Just Say “No” To Others Using Your Contractor’s License Number


In a recent press release, California Contractors State License Board Registrar Steve Sands reminds contractors that “[c]ontractor licenses are not transferrable between anyone: associates, friends – family members included.” In California, all home improvement jobs valued at $500 or more, which includes both labor, material costs and other item costs combined, are required to be performed by a person or entity that is properly licensed by the CSLB. The licensee is responsible for the work performed under its contractor’s license number being done in all material respects in accordance with accepted trade standards for good and workmanlike construction. If it is not, it is exposed to disciplinary action by the CSLB, which could include a civil penalty and/or citation, among other things. It is also responsible for maintaining the appropriate bond (Cal. Bus. & Prof. Code § 7071.6) and workers’ compensation insurance (Cal. Bus. & Prof. Code § 7071.6).

Moreover, California Bus. & Prof. Code § 7068.1 requires the licensee’s qualifier (e.g., the responsible managing employee (RME), officer (RMO), or manager/member (RMM)) to be responsible for exercising that “direct supervision and control of his or her employer’s or principal’s construction operations” to secure compliance with the Contractors’ State License Law, Bus. & Prof. Code §§ 7000 et seq. A violation of Section 7068.1 comes with a hefty civil penalty and the possibility of a criminal penalty. Subdivision (e) of Section 7068.1 contemplates that it “shall constitute a cause for disciplinary action and shall be punishable as a misdemeanor by imprisonment in a county jail not to exceed six months, by a fine of not less than three thousand dollars ($3,000), but not to exceed five thousand dollars ($5,000), or by both the fine and imprisonment.” The CSLB recently warned license qualifiers that, “[w]ith consumer risk in mind, CSLB is aggressively and stringently taking enforcement actions against those involved in this trend [of not properly supervising work that is being performed]… .”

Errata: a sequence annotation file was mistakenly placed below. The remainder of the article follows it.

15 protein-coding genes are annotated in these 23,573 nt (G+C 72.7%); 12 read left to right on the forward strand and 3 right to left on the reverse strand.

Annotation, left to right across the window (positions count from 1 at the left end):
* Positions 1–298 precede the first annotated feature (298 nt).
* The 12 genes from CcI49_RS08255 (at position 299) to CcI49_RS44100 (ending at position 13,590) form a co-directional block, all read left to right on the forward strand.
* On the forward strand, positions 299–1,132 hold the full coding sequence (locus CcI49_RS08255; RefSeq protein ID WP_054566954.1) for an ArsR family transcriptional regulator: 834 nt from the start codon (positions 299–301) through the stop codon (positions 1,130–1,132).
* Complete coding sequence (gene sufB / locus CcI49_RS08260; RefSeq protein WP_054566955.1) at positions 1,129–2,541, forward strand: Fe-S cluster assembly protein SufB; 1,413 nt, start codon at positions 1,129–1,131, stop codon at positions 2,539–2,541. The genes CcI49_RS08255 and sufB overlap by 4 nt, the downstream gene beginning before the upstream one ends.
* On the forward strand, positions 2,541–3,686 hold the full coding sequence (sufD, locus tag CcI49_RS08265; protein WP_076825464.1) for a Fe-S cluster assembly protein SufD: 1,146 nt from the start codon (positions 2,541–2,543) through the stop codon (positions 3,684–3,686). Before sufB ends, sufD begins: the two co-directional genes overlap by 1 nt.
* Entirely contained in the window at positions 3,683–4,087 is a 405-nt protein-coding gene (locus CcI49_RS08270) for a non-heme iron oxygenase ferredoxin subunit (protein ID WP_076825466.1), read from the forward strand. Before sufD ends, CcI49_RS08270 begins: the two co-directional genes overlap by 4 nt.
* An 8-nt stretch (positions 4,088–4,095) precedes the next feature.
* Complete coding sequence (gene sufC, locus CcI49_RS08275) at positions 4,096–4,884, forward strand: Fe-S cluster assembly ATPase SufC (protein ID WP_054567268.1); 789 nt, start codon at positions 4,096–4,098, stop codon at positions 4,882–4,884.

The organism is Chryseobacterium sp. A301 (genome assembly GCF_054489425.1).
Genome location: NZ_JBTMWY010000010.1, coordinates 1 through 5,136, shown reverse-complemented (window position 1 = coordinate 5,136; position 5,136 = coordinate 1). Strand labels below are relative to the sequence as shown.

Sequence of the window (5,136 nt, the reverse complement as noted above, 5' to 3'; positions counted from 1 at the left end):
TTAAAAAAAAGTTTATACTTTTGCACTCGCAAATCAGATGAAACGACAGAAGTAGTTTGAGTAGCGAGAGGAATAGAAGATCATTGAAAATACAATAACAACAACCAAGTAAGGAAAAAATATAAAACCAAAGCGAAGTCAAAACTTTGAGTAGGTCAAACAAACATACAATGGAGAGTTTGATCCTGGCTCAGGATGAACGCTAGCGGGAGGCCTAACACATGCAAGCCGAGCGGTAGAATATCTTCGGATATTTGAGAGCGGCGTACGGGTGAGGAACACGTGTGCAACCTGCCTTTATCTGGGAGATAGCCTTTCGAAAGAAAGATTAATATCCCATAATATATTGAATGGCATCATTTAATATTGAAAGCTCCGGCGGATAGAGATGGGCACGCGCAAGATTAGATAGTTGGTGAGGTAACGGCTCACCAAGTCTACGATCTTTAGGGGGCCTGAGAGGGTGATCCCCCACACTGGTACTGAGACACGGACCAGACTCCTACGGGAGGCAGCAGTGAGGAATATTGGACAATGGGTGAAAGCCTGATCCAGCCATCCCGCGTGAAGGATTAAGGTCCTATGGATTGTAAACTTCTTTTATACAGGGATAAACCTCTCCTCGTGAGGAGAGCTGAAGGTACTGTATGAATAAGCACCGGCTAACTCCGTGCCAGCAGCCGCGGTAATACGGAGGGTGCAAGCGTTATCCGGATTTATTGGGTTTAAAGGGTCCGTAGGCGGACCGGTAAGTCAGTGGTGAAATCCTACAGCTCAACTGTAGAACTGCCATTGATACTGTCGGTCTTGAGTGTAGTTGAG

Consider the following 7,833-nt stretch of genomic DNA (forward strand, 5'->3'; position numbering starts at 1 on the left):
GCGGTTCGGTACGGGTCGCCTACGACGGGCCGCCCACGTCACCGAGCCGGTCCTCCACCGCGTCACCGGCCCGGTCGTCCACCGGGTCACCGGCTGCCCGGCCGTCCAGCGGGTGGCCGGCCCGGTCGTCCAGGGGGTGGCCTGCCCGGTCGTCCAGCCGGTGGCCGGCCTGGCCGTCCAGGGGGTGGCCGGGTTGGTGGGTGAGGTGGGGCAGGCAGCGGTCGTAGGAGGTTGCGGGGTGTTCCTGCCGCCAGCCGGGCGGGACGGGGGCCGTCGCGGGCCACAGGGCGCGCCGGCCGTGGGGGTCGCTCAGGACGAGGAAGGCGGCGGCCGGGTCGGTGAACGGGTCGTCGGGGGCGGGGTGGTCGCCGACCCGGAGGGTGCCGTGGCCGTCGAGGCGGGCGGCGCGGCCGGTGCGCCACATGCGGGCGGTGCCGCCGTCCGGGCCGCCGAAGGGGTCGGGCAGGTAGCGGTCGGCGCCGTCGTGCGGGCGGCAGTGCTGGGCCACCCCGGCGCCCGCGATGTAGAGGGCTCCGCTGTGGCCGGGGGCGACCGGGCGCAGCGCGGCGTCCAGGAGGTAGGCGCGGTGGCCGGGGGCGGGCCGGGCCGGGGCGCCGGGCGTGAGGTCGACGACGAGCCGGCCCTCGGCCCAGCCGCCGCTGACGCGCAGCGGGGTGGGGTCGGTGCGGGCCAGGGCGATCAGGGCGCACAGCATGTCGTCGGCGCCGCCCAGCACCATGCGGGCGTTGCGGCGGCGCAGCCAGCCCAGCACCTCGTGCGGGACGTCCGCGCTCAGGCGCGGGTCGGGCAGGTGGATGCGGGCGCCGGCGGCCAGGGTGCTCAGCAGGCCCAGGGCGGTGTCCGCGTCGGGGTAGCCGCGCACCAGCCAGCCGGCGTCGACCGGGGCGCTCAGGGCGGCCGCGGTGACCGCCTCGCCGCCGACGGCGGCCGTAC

Additional Source: CSLB, Watch Out for Contractor’s Who Try to ‘Share’ a License